Ocean acidification alleviates dwarf eelgrass (Zostera noltii) lipid landscape remodeling under warming stress

Simple Summary

Expected climate change scenarios will have inevitable and important impacts on key foundation marine species such as seagrasses. This study was aimed to understand how the dwarf eelgrass Zostera noltii leaf lipid landscapes are altered under predicted ocean warming (+4 °C) and acidification (ΔpH 0.4) conditions. A severe reduction in the leaf total fatty acid (FA) content was observed in seagrasses individually exposed to hypercapnic or warming conditions, and this depletion was ameliorated under combined exposure to ocean warming and acidification conditions. The tested treatments also impacted the FA composition of all lipid classes, with warming exposure leading to decreases in polyunsaturated fatty acids (PUFAs). Galactolipid remodeling seems to have key roles in the physiological changes observed in seagrasses under these tested conditions, highlighting the higher impact of warming and that the proposed stress alleviation effect induced by increased water-dissolved CO2 availability. Neutral lipids were substantially increased under warming conditions, mainly with increases in C18 FA, impairing their use as substrates to maintain the osmotic balance of the cells. Nonetheless, the pace at which ocean warming is occurring can overcome the ameliorative capacity induced by higher CO2 availability, leaving seagrasses under severe heat stress beyond their lipid-remodeling capacity.

Abstract

Coastal seagrass meadows provide a variety of essential ecological and economic services, including nursery grounds, sediment stabilization, nutrient cycling, coastal protection, and blue carbon sequestration. However, these ecosystems are highly threatened by ongoing climatic change. This study was aimed to understand how the dwarf eelgrass Zostera noltii leaf lipid landscapes are altered under predicted ocean warming (+4 °C) and hypercapnic (ΔpH 0.4) conditions. Warming and hypercapnic conditions were found to induce a severe reduction in the leaf total fatty acid, though the combined treatment substantially alleviated this depletion. The lipid discrimination revealed a significant increase in the relative monogalactosyldiacylglycerol (MGDG) content in both hypercapnic and warming conditions, allied to plastidial membrane stabilization mechanisms. Hypercapnia also promoted enhanced phosphatidylglycerol (PG) leaf contents, a mechanism often associated with thylakoid reinvigoration. In addition to changing the proportion of storage, galacto- and phospholipids, the tested treatments also impacted the FA composition of all lipid classes, with warming exposure leading to decreases in polyunsaturated fatty acids (PUFAs); however, the combination of both stress conditions alleviated this effect. The observed galactolipid and phospholipid PUFA decreases are compatible with a homeoviscous adaptation, allowing for the maintenance of membrane stability by counteracting excessive membrane fluidity. Neutral lipid contents were substantially increased under warming conditions, especially in C18 fatty acids (C18), impairing their use as substrates for fatty acylated derivatives essential for maintaining the osmotic balance of cells. An analysis of the phospholipid and galactolipid fatty acid profiles as a whole revealed a higher degree of discrimination, highlighting the higher impact of warming and the proposed stress alleviation effect induced by increased water-dissolved CO2 availability. Still, it is essential to remember that the pace at which the ocean is warming can overcome the ameliorative capacity induced by higher CO2 availability, leaving seagrasses under severe heat stress beyond their lipid remodeling capacity.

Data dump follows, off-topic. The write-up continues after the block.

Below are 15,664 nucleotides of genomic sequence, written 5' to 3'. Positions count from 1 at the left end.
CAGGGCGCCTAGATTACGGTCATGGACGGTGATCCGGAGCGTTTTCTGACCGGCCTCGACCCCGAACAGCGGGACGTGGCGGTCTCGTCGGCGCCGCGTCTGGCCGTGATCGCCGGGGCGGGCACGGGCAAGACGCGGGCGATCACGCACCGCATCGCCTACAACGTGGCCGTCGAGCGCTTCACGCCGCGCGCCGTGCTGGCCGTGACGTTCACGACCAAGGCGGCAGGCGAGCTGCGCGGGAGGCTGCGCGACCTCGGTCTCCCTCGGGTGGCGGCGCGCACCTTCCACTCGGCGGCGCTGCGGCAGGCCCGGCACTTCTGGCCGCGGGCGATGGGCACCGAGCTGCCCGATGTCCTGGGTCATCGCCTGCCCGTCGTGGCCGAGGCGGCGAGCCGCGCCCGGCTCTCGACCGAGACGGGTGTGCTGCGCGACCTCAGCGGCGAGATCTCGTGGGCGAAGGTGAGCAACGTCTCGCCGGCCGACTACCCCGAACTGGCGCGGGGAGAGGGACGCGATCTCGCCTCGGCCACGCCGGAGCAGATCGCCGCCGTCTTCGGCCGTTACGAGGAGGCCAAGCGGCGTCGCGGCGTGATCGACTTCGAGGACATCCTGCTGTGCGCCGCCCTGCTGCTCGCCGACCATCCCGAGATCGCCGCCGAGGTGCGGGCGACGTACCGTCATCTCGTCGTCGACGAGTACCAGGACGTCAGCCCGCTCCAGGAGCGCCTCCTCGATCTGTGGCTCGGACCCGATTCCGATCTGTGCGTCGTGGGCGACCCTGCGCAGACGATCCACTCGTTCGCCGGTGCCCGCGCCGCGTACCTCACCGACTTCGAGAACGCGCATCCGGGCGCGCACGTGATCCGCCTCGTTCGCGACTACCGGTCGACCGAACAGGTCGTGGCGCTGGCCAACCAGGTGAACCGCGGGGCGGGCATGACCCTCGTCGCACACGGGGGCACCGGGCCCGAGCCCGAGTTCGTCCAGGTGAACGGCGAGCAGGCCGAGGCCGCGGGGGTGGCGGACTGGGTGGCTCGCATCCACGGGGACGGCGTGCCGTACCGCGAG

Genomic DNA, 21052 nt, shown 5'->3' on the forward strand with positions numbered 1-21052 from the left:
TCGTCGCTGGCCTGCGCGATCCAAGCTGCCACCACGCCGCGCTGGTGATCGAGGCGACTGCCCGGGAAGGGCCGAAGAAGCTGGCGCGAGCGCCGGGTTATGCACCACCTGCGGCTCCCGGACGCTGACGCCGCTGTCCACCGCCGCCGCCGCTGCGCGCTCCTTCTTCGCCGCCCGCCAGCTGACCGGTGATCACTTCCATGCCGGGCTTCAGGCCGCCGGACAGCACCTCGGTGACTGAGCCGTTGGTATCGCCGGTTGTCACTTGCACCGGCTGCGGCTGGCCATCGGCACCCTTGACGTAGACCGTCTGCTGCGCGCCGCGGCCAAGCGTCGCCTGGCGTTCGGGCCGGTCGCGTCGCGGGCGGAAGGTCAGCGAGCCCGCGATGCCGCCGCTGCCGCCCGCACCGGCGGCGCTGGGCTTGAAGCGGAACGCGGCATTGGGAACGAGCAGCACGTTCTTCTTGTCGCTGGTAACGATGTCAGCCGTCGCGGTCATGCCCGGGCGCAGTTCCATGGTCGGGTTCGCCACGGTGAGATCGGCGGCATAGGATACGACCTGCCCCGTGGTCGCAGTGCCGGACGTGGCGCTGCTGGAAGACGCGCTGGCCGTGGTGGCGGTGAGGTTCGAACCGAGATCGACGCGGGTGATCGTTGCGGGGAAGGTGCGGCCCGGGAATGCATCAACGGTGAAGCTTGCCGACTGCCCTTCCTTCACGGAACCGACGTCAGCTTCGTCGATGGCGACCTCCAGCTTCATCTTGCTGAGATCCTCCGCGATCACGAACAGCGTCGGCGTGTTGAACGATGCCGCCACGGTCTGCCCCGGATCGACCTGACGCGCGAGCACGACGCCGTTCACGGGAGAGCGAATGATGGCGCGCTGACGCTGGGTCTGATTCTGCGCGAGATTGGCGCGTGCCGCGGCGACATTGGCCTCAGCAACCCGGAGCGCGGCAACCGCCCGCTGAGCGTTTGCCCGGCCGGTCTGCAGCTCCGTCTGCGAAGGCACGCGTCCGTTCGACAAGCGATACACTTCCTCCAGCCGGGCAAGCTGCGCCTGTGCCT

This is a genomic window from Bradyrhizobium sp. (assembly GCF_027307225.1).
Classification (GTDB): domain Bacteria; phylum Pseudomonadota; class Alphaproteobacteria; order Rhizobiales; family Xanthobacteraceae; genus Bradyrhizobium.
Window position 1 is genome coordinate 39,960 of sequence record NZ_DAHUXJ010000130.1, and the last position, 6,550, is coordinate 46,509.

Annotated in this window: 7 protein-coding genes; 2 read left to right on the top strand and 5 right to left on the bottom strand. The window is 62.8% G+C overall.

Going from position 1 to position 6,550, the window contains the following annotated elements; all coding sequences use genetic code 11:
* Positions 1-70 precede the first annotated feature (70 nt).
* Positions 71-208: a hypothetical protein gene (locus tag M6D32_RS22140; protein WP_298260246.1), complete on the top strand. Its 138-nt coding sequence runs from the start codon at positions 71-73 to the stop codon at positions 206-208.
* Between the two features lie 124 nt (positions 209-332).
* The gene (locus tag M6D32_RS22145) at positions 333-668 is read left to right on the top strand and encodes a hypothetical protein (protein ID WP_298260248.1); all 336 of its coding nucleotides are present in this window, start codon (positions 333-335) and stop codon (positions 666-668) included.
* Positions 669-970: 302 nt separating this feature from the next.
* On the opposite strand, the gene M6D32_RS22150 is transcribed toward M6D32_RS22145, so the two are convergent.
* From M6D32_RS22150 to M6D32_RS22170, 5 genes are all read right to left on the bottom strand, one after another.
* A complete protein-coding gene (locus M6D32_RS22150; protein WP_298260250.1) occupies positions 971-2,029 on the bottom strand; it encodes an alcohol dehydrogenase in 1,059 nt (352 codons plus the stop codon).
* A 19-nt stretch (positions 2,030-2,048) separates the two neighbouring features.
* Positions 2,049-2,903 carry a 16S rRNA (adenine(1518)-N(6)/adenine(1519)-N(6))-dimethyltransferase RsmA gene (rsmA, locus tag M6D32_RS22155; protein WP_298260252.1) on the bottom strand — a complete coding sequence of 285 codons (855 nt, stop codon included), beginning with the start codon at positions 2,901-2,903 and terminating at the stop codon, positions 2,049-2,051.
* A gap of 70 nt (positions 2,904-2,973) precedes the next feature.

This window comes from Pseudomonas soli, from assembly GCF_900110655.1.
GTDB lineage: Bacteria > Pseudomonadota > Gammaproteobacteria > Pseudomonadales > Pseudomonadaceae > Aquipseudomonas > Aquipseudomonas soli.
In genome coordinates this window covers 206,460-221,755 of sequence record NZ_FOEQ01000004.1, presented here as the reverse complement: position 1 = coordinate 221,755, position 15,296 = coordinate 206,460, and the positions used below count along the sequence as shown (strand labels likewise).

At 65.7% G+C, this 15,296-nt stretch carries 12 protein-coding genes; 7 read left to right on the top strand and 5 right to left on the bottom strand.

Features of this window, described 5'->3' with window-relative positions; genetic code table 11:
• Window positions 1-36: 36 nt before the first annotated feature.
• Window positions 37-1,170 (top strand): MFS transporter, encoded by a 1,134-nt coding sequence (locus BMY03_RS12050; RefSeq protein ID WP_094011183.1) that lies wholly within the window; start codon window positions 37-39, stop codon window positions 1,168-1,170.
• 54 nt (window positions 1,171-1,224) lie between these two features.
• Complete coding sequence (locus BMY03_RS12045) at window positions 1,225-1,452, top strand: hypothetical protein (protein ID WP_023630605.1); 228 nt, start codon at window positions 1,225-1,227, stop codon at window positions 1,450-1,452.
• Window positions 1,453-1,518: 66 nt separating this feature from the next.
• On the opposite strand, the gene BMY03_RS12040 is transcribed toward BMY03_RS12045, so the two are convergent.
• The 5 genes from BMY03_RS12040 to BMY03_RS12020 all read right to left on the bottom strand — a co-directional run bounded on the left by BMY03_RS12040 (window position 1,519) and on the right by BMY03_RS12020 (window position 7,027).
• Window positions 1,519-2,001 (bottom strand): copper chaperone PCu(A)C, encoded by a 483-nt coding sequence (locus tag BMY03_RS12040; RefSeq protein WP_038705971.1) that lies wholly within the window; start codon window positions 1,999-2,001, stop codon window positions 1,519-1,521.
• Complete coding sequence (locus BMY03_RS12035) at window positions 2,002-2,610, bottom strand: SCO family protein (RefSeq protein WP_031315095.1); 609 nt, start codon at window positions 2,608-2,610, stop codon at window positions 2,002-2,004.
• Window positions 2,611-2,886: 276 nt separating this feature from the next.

Duarte B., Repolho T., Paula J. R., Caçador I., Matos A. R. & Rosa R., 2022. Ocean acidification alleviates dwarf eelgrass (Zostera noltii) lipid landscape remodeling under warming stress. Biology 11(5): 780. doi: 10.3390/biology11050780. Article.


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